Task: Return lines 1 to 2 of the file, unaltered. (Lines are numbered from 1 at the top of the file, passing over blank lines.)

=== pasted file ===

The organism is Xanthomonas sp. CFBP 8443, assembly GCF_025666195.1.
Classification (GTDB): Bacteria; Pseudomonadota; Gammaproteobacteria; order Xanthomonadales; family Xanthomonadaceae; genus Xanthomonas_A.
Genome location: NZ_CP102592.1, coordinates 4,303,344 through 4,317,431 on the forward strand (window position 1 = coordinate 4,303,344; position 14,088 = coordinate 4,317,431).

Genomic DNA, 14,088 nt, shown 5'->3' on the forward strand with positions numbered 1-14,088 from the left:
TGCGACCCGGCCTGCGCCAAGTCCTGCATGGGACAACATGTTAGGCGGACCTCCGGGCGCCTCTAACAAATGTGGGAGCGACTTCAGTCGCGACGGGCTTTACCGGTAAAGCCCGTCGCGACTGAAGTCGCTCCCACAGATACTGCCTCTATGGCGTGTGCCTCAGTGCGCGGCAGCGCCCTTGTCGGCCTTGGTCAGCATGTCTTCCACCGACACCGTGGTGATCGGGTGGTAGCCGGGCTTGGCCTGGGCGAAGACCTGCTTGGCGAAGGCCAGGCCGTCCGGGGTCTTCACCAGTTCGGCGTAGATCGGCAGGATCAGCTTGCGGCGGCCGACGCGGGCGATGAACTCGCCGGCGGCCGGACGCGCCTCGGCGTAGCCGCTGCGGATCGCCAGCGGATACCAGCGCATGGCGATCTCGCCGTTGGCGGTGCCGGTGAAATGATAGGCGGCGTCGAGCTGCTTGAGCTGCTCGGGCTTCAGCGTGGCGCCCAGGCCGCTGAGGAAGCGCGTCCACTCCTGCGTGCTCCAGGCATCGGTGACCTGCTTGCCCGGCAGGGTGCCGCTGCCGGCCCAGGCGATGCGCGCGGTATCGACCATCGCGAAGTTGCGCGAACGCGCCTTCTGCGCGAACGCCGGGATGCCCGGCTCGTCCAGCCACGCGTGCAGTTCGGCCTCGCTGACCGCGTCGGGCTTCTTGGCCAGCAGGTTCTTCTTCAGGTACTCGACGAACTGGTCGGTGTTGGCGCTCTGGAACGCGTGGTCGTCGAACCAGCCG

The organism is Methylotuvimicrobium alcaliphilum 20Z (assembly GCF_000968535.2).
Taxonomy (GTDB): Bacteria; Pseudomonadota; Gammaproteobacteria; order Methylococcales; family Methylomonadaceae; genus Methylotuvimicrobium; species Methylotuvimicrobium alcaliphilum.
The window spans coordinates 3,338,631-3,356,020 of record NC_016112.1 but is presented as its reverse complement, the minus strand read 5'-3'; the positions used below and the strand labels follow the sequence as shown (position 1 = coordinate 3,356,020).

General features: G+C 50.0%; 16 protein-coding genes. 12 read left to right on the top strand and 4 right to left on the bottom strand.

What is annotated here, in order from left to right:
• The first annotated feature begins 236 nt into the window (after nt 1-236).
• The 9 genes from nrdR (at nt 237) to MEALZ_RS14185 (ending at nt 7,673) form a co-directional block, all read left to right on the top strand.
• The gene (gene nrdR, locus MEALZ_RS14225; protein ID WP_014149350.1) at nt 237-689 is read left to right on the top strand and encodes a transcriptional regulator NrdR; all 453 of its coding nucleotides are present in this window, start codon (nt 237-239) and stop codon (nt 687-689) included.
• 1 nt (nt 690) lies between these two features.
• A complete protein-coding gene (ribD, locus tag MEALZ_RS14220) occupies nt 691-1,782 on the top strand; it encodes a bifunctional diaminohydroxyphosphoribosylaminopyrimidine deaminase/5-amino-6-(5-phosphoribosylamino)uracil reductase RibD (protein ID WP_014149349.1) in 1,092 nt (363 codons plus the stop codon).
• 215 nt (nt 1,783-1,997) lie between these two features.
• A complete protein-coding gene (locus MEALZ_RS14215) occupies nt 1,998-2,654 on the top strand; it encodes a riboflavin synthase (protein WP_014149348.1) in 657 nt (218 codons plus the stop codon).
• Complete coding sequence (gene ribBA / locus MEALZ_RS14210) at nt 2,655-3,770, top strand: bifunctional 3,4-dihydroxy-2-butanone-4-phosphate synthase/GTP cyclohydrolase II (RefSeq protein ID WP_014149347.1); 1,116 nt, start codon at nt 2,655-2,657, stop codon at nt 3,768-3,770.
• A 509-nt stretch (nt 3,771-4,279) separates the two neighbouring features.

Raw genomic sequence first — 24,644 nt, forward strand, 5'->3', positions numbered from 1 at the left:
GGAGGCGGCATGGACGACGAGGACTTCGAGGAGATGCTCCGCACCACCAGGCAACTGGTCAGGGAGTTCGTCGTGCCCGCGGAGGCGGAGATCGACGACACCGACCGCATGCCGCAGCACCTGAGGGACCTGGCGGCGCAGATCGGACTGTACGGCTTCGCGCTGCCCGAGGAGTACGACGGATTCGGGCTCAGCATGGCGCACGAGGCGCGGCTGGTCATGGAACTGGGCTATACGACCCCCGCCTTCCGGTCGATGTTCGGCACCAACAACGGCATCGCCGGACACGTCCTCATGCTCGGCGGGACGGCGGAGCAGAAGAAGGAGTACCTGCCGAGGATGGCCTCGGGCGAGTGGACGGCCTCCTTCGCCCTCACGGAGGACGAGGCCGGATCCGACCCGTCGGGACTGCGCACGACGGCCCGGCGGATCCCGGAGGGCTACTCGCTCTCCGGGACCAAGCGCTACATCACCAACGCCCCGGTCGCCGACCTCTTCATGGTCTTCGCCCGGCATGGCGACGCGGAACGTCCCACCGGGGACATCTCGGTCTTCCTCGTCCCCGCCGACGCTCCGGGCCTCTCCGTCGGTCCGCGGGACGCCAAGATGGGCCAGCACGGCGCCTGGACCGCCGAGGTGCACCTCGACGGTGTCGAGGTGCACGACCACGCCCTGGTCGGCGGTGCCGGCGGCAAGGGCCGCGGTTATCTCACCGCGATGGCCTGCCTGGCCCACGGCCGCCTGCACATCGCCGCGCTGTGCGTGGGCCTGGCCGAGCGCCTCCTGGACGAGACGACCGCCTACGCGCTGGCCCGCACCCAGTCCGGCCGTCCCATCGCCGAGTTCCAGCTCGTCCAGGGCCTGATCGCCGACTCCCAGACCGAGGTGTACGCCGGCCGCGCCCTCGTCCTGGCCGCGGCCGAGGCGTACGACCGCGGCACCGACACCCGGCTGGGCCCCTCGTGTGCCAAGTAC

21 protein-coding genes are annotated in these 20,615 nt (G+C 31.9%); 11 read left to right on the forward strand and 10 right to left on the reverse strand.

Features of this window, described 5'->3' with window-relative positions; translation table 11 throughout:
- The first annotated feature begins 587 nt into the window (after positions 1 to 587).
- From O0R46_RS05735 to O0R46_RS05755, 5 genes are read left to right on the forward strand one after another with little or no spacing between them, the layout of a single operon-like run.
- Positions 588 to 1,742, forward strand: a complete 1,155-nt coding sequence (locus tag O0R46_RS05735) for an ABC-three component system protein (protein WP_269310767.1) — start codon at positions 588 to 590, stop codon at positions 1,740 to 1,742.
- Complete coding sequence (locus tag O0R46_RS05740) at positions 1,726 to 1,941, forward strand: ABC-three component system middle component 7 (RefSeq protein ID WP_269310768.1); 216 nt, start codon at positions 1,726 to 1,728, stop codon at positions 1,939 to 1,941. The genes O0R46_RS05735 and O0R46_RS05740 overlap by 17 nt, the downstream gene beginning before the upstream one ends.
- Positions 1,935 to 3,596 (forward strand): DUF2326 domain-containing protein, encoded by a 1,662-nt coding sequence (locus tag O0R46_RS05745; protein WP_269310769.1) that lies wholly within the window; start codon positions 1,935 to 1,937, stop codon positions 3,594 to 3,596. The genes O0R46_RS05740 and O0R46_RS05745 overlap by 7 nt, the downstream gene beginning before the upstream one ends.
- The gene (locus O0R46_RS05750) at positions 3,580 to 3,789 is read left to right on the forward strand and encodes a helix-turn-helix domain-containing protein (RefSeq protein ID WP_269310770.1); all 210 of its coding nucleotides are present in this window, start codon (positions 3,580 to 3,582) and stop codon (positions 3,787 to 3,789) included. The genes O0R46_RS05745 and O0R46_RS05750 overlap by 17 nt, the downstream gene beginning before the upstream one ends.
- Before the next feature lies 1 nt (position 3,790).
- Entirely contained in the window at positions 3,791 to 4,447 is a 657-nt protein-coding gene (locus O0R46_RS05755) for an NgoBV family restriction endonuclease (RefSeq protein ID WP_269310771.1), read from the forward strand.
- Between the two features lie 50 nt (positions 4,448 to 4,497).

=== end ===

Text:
The organism is Xanthomonas sp. CFBP 8443, assembly GCF_025666195.1.
Classification (GTDB): Bacteria; Pseudomonadota; Gammaproteobacteria; order Xanthomonadales; family Xanthomonadaceae; genus Xanthomonas_A.